Nonfiction > E.C. Stedman & E.M. Hutchinson, eds. > A Library of American Literature > 1835–1860
Stedman and Hutchinson, comps.  A Library of American Literature:
An Anthology in Eleven Volumes.  1891.
Vols. VI–VIII: Literature of the Republic, Part III., 1835–1860
Social Reform
By Horace Greeley (1811–1872)
[From Reforms and Reformers.—Recollections of a Busy Life. 1868.]

THE GREAT, the all-embracing Reform of our age is, therefore, the SOCIAL Reform,—that which seeks to lift the Laboring Class, as such—not out of labor, by any means—but out of ignorance, inefficiency, dependence, and want, and place them in a position of partnership and recognized mutual helpfulness with the suppliers of the capital which they render fruitful and efficient. It is easily said that this is the case now; but, practically, the fact is otherwise. The man who has only labor to barter for wages or bread looks up to the buyer of his sole commodity as a benefactor; the master and journeyman, farmer and hired man, lender and borrower, mistress and servant, do not stand on a recognized footing of reciprocal benefaction. True, self-interest is the acknowledged impulse of either party; the lender, the employer, parts with his money only to increase it, and so, it would seem, is entitled to prompt payment or faithful service,—not, specially, to gratitude. He who pays a bushel of fair wheat for a day’s work at sowing for next year’s harvest has simply exchanged a modicum of his property for other property, to him of greater value; and so has no sort of claim to an unreciprocated obeisance from the other party to the bargain. But so long as there shall be ten who would gladly borrow to one disposed and able to lend, and many more anxious to be hired than others able and willing to employ them, there always will be a natural eagerness of competition for loans, advances, employment, and a resulting deference of borrower to lender, employed to employer. He who may hire or not, as to him shall seem profitable, is independent; while he who must be hired or starve exists at others’ mercy. Not till Society shall be so adjusted, so organized, that whoever is willing to work shall assuredly have work, and fair recompense for doing it, as readily as he who has gold may exchange it for more portable notes, will the laborer be placed on a footing of justice and rightful independence. He who is able and willing to give work for bread is not essentially a pauper; he does not desire to abstract without recompense from the aggregate of the world’s goods and chattels; he is not rightfully a beggar. Wishing only to convert his own muscular energy into bread, it is not merely his, but every man’s interest that the opportunity should be afforded him,—nay, it is the clear duty of Society to render such exchange at all times practicable and convenient.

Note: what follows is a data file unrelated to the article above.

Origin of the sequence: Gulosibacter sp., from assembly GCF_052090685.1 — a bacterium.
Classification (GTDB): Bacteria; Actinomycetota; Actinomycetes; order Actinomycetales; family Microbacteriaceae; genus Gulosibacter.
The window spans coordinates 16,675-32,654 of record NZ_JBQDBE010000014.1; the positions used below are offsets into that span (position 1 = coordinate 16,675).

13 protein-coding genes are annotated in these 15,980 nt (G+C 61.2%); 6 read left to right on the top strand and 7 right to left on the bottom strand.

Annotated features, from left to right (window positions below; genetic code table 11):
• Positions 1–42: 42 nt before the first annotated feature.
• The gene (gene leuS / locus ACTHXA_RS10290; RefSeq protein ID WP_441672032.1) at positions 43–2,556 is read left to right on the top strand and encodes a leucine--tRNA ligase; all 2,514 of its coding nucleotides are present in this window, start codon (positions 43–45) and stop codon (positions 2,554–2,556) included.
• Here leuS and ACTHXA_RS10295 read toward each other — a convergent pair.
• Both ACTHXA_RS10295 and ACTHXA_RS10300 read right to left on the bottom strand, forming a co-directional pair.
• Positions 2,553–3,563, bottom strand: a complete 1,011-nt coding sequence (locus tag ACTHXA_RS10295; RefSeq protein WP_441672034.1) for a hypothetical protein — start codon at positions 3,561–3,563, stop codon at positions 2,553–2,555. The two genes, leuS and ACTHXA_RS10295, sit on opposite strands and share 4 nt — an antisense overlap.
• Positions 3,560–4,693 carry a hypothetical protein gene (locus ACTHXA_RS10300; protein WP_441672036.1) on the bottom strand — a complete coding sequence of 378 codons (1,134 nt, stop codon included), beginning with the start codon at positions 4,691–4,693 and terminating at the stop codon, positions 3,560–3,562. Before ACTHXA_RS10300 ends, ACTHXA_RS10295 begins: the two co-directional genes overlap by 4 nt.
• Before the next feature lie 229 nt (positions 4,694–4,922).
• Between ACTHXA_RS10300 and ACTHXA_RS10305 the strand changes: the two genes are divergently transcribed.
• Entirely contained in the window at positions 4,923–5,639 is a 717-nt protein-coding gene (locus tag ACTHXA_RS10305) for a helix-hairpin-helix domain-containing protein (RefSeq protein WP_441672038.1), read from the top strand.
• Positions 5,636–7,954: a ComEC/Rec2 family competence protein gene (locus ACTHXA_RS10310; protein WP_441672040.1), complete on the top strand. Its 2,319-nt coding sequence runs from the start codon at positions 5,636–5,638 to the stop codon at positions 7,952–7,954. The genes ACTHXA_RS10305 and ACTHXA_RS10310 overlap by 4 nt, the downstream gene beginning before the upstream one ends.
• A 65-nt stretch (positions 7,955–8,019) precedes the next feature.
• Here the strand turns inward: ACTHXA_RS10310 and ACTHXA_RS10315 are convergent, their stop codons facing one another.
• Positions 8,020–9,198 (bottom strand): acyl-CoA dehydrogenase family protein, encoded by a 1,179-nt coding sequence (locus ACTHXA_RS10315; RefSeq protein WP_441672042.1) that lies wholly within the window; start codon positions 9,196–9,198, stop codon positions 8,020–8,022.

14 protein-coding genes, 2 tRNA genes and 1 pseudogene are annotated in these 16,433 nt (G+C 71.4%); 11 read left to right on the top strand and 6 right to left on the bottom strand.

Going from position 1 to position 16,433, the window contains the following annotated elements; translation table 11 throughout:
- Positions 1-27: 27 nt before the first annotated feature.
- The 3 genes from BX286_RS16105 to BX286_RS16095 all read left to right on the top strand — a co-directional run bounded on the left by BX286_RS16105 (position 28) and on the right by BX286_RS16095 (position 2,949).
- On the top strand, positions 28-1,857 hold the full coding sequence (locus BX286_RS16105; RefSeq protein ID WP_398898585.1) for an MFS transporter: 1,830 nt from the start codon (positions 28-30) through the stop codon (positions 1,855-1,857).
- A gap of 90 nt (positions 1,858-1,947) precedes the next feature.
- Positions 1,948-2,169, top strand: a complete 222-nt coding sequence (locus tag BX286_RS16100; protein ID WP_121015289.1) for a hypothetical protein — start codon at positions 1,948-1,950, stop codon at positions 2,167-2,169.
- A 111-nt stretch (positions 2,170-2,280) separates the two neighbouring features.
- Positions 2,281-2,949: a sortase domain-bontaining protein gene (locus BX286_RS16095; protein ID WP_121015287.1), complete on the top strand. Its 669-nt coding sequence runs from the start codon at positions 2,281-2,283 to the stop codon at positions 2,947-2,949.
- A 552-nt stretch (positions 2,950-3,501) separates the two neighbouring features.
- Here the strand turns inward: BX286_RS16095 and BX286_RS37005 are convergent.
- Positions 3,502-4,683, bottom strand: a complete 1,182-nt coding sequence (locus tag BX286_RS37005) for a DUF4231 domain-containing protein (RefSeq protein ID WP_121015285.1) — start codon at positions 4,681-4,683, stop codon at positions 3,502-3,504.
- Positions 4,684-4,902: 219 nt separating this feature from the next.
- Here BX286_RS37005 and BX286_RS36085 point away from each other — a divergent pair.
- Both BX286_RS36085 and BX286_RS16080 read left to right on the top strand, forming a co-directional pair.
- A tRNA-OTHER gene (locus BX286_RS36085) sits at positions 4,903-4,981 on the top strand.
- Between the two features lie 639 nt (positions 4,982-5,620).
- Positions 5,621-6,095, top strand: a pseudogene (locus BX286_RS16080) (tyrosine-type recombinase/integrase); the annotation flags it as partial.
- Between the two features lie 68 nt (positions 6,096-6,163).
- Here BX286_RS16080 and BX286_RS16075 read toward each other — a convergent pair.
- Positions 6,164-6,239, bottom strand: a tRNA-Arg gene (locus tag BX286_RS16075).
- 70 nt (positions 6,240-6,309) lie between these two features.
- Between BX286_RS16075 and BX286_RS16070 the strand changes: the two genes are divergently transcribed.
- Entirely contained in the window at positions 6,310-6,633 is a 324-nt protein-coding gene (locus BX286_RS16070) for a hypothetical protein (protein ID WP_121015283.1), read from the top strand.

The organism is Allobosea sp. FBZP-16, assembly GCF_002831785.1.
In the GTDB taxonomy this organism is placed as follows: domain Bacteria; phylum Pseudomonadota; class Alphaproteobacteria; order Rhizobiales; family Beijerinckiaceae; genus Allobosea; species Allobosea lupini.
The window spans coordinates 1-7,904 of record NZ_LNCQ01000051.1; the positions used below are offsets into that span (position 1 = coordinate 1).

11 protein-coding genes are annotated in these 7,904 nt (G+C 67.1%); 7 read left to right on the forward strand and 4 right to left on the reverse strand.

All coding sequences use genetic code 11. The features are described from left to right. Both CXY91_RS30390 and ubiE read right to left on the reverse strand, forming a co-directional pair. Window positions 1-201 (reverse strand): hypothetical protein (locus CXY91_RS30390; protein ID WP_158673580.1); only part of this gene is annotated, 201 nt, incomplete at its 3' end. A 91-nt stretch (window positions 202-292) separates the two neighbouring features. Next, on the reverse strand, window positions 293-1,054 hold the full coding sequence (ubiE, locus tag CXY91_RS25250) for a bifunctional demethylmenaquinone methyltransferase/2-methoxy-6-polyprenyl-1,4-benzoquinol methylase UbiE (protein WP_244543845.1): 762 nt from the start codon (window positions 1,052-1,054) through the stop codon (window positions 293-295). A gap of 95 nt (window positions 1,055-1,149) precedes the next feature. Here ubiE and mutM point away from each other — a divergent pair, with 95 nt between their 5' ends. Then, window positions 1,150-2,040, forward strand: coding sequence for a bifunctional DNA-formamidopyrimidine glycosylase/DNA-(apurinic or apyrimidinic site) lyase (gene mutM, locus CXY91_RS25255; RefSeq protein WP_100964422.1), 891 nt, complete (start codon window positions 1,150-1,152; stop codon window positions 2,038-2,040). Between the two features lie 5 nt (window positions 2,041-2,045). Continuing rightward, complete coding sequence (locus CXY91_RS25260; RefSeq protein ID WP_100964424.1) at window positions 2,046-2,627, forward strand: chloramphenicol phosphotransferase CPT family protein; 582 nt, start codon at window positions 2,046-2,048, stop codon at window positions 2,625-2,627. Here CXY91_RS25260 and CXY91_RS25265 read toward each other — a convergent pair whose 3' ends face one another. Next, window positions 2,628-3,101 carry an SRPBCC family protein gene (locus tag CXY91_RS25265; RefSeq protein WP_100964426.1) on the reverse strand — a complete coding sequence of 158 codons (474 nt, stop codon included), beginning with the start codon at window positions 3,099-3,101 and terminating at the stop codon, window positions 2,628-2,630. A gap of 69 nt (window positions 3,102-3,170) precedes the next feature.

A community or little world wherein all freely serve and all are amply served,—wherein each works according to his tastes or needs, and is paid for all he does or brings to pass,—wherein education is free and common as air and sunshine,—wherein drones and sensualists cannot abide the social atmosphere, but are expelled by a quiet, wholesome fermentation,—wherein humbugs and charlatans necessarily find their level, and naught but actual service, tested by the severest ordeals, can secure approbation, and none but sterling qualities win esteem,—such is the ideal world of the Socialist. Grant that it is but a dream,—and such, as yet, it for the most part has been,—it by no means follows that it has no practical value. On the contrary, an ideal, an illusion, if a noble one, has often been the inspirer of grand and beneficent efforts. Moses was fated never to enter the Land of Promise he so longingly viewed afar; and Columbus never found—who can now wish that he had?—that unimpeded sea-route westward to India that he sought so wisely and so daringly. Yet still the world moves on, and by mysterious and unexpected ways the great, brave soul is permitted to subserve the benignant purposes of God contemplating the elevation and blessing of Man. And so, I cannot doubt, the unselfish efforts in our day for the melioration of social hardships, though their methods may be rejected as mistaken or defective, will yet signally conduce to their contemplated ends. Fail not, then, humble hoper for “the Good Time Coming,” to lend your feeble sigh, to swell the sails of whatever bark is freighted with earnest efforts for the mitigation of human woes, nor doubt that the Divine breath shall waft it at last to its prayed-for haven!  2

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